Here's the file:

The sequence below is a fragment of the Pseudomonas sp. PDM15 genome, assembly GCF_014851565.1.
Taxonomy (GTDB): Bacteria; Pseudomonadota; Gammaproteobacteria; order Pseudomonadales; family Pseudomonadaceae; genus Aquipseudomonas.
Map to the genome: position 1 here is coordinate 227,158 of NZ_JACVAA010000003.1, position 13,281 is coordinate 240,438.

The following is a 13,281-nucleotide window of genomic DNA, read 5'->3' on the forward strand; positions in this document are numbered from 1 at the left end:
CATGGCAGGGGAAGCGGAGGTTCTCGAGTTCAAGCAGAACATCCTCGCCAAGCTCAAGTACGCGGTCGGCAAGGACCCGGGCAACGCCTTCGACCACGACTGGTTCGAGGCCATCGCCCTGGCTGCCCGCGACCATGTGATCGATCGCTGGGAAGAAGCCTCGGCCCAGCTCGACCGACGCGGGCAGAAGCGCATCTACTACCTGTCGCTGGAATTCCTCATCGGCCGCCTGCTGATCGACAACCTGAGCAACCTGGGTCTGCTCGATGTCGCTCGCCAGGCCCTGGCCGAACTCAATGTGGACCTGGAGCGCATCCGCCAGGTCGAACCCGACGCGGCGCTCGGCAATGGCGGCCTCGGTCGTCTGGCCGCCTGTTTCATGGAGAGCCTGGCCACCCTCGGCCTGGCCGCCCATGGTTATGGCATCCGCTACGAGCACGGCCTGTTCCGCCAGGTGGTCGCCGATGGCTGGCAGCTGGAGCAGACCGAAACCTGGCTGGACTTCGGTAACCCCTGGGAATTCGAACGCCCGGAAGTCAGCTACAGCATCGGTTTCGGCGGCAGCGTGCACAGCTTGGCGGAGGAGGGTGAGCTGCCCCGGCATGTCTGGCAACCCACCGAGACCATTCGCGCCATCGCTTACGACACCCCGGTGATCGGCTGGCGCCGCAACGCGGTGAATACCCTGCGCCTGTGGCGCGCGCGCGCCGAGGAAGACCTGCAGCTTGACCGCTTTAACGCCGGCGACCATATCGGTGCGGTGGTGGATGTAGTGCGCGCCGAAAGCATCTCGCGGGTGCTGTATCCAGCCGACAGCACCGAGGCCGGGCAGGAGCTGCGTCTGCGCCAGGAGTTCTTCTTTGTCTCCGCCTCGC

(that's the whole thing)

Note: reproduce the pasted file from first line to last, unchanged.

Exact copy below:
The sequence below is a fragment of the Pseudomonas sp. PDM15 genome, assembly GCF_014851565.1.
Taxonomy (GTDB): Bacteria; Pseudomonadota; Gammaproteobacteria; order Pseudomonadales; family Pseudomonadaceae; genus Aquipseudomonas.
Map to the genome: position 1 here is coordinate 227,158 of NZ_JACVAA010000003.1, position 13,281 is coordinate 240,438.

The following is a 13,281-nucleotide window of genomic DNA, read 5'->3' on the forward strand; positions in this document are numbered from 1 at the left end:
CATGGCAGGGGAAGCGGAGGTTCTCGAGTTCAAGCAGAACATCCTCGCCAAGCTCAAGTACGCGGTCGGCAAGGACCCGGGCAACGCCTTCGACCACGACTGGTTCGAGGCCATCGCCCTGGCTGCCCGCGACCATGTGATCGATCGCTGGGAAGAAGCCTCGGCCCAGCTCGACCGACGCGGGCAGAAGCGCATCTACTACCTGTCGCTGGAATTCCTCATCGGCCGCCTGCTGATCGACAACCTGAGCAACCTGGGTCTGCTCGATGTCGCTCGCCAGGCCCTGGCCGAACTCAATGTGGACCTGGAGCGCATCCGCCAGGTCGAACCCGACGCGGCGCTCGGCAATGGCGGCCTCGGTCGTCTGGCCGCCTGTTTCATGGAGAGCCTGGCCACCCTCGGCCTGGCCGCCCATGGTTATGGCATCCGCTACGAGCACGGCCTGTTCCGCCAGGTGGTCGCCGATGGCTGGCAGCTGGAGCAGACCGAAACCTGGCTGGACTTCGGTAACCCCTGGGAATTCGAACGCCCGGAAGTCAGCTACAGCATCGGTTTCGGCGGCAGCGTGCACAGCTTGGCGGAGGAGGGTGAGCTGCCCCGGCATGTCTGGCAACCCACCGAGACCATTCGCGCCATCGCTTACGACACCCCGGTGATCGGCTGGCGCCGCAACGCGGTGAATACCCTGCGCCTGTGGCGCGCGCGCGCCGAGGAAGACCTGCAGCTTGACCGCTTTAACGCCGGCGACCATATCGGTGCGGTGGTGGATGTAGTGCGCGCCGAAAGCATCTCGCGGGTGCTGTATCCAGCCGACAGCACCGAGGCCGGGCAGGAGCTGCGTCTGCGCCAGGAGTTCTTCTTTGTCTCCGCCTCGC